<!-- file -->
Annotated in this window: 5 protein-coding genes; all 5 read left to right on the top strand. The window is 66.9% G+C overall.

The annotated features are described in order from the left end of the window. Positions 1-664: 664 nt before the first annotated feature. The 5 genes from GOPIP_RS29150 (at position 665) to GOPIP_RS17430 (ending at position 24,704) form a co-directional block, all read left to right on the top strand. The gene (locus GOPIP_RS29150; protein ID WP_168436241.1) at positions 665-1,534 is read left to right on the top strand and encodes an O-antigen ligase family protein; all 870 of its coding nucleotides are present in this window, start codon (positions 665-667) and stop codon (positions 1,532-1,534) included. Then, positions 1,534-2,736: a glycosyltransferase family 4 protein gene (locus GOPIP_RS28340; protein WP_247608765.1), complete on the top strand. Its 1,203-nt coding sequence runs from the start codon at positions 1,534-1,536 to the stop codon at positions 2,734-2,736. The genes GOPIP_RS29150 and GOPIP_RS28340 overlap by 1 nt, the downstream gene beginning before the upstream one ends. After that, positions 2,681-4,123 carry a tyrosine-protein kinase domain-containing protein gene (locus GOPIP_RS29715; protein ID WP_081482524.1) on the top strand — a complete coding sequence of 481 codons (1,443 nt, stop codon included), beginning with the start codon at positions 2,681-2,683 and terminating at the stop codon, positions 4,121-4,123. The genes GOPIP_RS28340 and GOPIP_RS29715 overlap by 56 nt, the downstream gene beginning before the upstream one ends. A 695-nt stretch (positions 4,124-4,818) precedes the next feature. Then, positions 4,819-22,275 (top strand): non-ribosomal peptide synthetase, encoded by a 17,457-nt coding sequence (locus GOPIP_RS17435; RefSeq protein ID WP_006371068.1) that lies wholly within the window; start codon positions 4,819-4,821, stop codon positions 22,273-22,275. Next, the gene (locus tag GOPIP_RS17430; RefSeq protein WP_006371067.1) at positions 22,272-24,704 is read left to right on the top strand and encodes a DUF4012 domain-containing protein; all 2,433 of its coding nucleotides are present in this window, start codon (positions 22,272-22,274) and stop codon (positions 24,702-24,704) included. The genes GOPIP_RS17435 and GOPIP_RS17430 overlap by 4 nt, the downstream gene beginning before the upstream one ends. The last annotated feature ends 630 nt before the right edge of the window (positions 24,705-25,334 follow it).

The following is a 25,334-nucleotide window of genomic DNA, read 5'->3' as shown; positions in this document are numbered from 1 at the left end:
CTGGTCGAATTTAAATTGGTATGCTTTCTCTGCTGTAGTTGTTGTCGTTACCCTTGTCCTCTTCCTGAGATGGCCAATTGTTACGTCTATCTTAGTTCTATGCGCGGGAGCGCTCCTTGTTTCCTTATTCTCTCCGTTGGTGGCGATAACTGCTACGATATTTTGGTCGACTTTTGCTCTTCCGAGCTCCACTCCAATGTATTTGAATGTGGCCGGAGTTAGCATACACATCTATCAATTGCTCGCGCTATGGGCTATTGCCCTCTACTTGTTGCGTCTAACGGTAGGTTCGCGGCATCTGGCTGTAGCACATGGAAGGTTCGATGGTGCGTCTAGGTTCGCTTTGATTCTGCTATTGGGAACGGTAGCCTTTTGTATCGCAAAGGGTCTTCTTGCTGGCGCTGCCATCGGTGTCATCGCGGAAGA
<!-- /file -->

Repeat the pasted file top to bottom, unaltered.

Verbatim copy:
Annotated in this window: 5 protein-coding genes; all 5 read left to right on the top strand. The window is 66.9% G+C overall.

The annotated features are described in order from the left end of the window. Positions 1-664: 664 nt before the first annotated feature. The 5 genes from GOPIP_RS29150 (at position 665) to GOPIP_RS17430 (ending at position 24,704) form a co-directional block, all read left to right on the top strand. The gene (locus GOPIP_RS29150; protein ID WP_168436241.1) at positions 665-1,534 is read left to right on the top strand and encodes an O-antigen ligase family protein; all 870 of its coding nucleotides are present in this window, start codon (positions 665-667) and stop codon (positions 1,532-1,534) included. Then, positions 1,534-2,736: a glycosyltransferase family 4 protein gene (locus GOPIP_RS28340; protein WP_247608765.1), complete on the top strand. Its 1,203-nt coding sequence runs from the start codon at positions 1,534-1,536 to the stop codon at positions 2,734-2,736. The genes GOPIP_RS29150 and GOPIP_RS28340 overlap by 1 nt, the downstream gene beginning before the upstream one ends. After that, positions 2,681-4,123 carry a tyrosine-protein kinase domain-containing protein gene (locus GOPIP_RS29715; protein ID WP_081482524.1) on the top strand — a complete coding sequence of 481 codons (1,443 nt, stop codon included), beginning with the start codon at positions 2,681-2,683 and terminating at the stop codon, positions 4,121-4,123. The genes GOPIP_RS28340 and GOPIP_RS29715 overlap by 56 nt, the downstream gene beginning before the upstream one ends. A 695-nt stretch (positions 4,124-4,818) precedes the next feature. Then, positions 4,819-22,275 (top strand): non-ribosomal peptide synthetase, encoded by a 17,457-nt coding sequence (locus GOPIP_RS17435; RefSeq protein ID WP_006371068.1) that lies wholly within the window; start codon positions 4,819-4,821, stop codon positions 22,273-22,275. Next, the gene (locus tag GOPIP_RS17430; RefSeq protein WP_006371067.1) at positions 22,272-24,704 is read left to right on the top strand and encodes a DUF4012 domain-containing protein; all 2,433 of its coding nucleotides are present in this window, start codon (positions 22,272-22,274) and stop codon (positions 24,702-24,704) included. The genes GOPIP_RS17435 and GOPIP_RS17430 overlap by 4 nt, the downstream gene beginning before the upstream one ends. The last annotated feature ends 630 nt before the right edge of the window (positions 24,705-25,334 follow it).

The following is a 25,334-nucleotide window of genomic DNA, read 5'->3' as shown; positions in this document are numbered from 1 at the left end:
CTGGTCGAATTTAAATTGGTATGCTTTCTCTGCTGTAGTTGTTGTCGTTACCCTTGTCCTCTTCCTGAGATGGCCAATTGTTACGTCTATCTTAGTTCTATGCGCGGGAGCGCTCCTTGTTTCCTTATTCTCTCCGTTGGTGGCGATAACTGCTACGATATTTTGGTCGACTTTTGCTCTTCCGAGCTCCACTCCAATGTATTTGAATGTGGCCGGAGTTAGCATACACATCTATCAATTGCTCGCGCTATGGGCTATTGCCCTCTACTTGTTGCGTCTAACGGTAGGTTCGCGGCATCTGGCTGTAGCACATGGAAGGTTCGATGGTGCGTCTAGGTTCGCTTTGATTCTGCTATTGGGAACGGTAGCCTTTTGTATCGCAAAGGGTCTTCTTGCTGGCGCTGCCATCGGTGTCATCGCGGAAGA